I have to admit that I really have a serious crush on this quilt. For whatever reason, orange has been the color of the summer for me. Because I kept finding myself drawn to orange, I decided to really go for it and create an ombre gradient quilt to show off the vibrant color. I chose to follow a tutorial from Leanne @ she can quilt: Blended Scraps Tutorial to make the quilt top. The tutorial is well written and I was piecing and making a lot of progress very quickly. I took a bit of time getting back to finishing this quilt because of other projects, but when I did, I decided to add a simple border out of Kona Bone to help frame the quilt. I am really glad I went with the border.
If you have been following along with my progress, you know that I ran into some difficulties with dropping stitches while I was working on the quilting. I finally decided to abandon the thread I had selected for the quilting, and I changed to lighter weight (50wt) thread for the top and bottom of the quilt. This did not completely resolve all my problems, but it was much improved.
I really like how the quilted spirals interlock and weave together to create a bit of softness around the brilliant, crisp orange hues and stark diamond pattern created by the design. My husband likes that he can trace along one spiral and then jump to another spiral and meander around the whole quilt organically by tracing different connecting lines.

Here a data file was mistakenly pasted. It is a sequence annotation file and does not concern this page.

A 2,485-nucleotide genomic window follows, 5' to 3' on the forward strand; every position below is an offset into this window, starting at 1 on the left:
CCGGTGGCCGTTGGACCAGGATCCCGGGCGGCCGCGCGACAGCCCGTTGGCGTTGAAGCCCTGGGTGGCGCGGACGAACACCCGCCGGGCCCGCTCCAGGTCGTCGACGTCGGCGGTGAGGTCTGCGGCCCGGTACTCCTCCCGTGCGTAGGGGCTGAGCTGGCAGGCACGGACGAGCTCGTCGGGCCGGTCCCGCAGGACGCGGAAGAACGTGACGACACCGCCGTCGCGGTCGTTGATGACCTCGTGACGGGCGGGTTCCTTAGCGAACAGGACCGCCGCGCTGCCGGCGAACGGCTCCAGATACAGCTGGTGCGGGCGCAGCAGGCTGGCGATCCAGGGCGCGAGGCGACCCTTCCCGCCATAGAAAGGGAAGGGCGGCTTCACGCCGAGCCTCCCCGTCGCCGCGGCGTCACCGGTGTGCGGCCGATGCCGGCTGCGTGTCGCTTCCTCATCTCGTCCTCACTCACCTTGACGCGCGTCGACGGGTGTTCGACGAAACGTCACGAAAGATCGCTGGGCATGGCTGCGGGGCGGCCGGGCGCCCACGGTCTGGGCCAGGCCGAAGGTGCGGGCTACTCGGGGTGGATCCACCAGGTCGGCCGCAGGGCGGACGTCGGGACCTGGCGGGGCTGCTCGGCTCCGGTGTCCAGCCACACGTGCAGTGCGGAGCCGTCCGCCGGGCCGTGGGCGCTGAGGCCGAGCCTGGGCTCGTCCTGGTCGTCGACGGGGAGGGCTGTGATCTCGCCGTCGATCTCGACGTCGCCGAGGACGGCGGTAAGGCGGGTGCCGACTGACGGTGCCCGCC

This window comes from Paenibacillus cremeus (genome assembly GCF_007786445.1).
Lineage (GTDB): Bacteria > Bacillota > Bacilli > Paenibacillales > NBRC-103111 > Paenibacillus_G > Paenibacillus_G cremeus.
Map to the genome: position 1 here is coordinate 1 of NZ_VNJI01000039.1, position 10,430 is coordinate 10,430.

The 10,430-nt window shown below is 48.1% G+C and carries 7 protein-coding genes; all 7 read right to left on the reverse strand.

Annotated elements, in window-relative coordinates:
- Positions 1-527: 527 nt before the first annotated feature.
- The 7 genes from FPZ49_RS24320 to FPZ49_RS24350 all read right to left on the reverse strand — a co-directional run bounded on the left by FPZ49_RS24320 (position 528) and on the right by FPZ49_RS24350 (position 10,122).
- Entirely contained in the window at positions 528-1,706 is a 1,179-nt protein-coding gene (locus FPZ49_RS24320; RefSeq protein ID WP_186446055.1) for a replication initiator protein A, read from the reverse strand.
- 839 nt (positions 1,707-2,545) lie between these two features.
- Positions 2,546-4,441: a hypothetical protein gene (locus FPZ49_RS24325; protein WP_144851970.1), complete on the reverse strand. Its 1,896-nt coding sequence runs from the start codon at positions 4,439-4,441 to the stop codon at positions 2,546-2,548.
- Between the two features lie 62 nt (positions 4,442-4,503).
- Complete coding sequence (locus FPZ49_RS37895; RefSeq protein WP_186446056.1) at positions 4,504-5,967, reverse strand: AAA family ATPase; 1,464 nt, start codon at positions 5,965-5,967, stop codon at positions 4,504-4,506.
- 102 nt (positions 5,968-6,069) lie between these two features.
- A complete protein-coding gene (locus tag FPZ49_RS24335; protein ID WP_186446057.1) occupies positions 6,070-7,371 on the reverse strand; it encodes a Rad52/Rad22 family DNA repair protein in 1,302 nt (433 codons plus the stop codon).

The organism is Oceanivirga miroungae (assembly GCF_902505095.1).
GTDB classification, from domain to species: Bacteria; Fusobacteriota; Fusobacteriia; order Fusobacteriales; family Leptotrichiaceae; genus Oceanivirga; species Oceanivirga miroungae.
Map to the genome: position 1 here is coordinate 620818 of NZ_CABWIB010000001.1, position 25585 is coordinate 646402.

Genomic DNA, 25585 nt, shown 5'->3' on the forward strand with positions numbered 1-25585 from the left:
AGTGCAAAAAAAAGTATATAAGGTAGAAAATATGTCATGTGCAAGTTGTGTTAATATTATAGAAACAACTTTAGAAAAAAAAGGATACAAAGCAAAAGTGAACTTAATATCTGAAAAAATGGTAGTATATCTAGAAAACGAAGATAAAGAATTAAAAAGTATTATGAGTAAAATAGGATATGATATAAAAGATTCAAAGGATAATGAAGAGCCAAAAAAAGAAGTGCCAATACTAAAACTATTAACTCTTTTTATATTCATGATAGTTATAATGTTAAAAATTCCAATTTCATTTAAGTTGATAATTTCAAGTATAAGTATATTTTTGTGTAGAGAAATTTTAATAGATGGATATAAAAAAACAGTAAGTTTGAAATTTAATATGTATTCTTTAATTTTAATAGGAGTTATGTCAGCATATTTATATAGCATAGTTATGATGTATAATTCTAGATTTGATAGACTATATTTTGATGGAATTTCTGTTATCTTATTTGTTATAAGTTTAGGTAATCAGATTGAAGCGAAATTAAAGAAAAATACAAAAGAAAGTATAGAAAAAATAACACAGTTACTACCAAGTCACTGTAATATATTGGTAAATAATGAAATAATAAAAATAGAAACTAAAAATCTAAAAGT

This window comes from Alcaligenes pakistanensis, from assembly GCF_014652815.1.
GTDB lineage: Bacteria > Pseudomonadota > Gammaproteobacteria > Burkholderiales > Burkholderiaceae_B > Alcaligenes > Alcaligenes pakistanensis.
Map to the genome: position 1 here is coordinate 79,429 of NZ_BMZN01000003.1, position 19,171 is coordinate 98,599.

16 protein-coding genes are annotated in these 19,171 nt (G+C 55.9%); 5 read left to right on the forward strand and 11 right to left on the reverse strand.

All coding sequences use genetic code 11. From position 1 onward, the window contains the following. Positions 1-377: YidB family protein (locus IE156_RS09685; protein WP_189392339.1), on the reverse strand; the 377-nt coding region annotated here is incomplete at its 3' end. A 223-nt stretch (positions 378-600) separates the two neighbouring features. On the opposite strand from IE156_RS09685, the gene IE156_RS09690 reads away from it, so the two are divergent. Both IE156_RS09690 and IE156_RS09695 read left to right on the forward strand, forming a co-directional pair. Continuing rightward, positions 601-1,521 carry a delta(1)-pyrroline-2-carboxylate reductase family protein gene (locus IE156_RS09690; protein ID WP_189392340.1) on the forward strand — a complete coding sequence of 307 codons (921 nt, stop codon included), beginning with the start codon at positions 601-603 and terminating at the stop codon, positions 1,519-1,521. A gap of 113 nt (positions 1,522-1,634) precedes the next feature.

I might just love the backing on this quilt more than the top. I really love its simplicity, and there is enough orange there to provide interest and remind me what the quilt is really all about (orange!). It is amazing how a solid can really make quilting designs pop. From this view, the quilting reminds me of a gentle spring rain on a calm lake – lots of rain drop ripples branching out and touching each other.
I quilted meandering loops around the Kona Bone border of the quilt, and the binding is a batik that blends from the lightest shades of orange found in the quilt to the darkest. I really like binding quilts with batiks; they create very crisp corners and are easy to hand stitch down on the back.
If you look closely at the quilting detail in the photo above, you can see one of my lazy approaches to dealing with a particularly long stretch of dropped stitches. I simply doubled back and then continued forward. Effective? Yes. Attractive… not so much. This was in an area with my original thread choices. Thankfully, while I still had a dropped stitch or two after the thread change, at least the length of the areas with dropped stitches reduced significantly.
In all, I spent 10 hours quilting Orange Crush. For me, that is a very long time! The quilt took 28 hours in total from design to final stitch.
More fun statistics:
- Flimsy Finish: 62.75″ x 62.75″
- After Quilting / Squaring / Binding: 61″ x 61″ (just under 3% shrinkage from the original flimsy finish size)
- After First Wash: 57″ x 57″ (~9% shrinkage from the original flimsy finish size!)
For the full background and history of this quilt, you can check out my earlier blog posts about Orange Crush here: